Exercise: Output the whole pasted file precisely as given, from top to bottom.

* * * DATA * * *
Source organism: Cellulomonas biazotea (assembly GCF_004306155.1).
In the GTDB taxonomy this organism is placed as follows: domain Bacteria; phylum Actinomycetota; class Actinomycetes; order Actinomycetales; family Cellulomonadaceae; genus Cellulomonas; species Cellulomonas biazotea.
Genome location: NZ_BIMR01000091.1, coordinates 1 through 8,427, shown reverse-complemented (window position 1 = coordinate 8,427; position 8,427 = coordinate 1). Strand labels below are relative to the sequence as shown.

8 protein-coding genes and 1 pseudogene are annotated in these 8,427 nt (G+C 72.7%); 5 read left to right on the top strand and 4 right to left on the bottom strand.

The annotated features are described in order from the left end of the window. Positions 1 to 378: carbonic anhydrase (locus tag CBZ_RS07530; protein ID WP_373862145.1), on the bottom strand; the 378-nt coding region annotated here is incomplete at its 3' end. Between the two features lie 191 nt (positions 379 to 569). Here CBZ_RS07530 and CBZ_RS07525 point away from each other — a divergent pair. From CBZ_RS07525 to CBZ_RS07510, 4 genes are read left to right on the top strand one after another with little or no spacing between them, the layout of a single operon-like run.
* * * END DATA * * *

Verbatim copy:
Source organism: Cellulomonas biazotea (assembly GCF_004306155.1).
In the GTDB taxonomy this organism is placed as follows: domain Bacteria; phylum Actinomycetota; class Actinomycetes; order Actinomycetales; family Cellulomonadaceae; genus Cellulomonas; species Cellulomonas biazotea.
Genome location: NZ_BIMR01000091.1, coordinates 1 through 8,427, shown reverse-complemented (window position 1 = coordinate 8,427; position 8,427 = coordinate 1). Strand labels below are relative to the sequence as shown.

8 protein-coding genes and 1 pseudogene are annotated in these 8,427 nt (G+C 72.7%); 5 read left to right on the top strand and 4 right to left on the bottom strand.

The annotated features are described in order from the left end of the window. Positions 1 to 378: carbonic anhydrase (locus tag CBZ_RS07530; protein ID WP_373862145.1), on the bottom strand; the 378-nt coding region annotated here is incomplete at its 3' end. Between the two features lie 191 nt (positions 379 to 569). Here CBZ_RS07530 and CBZ_RS07525 point away from each other — a divergent pair. From CBZ_RS07525 to CBZ_RS07510, 4 genes are read left to right on the top strand one after another with little or no spacing between them, the layout of a single operon-like run.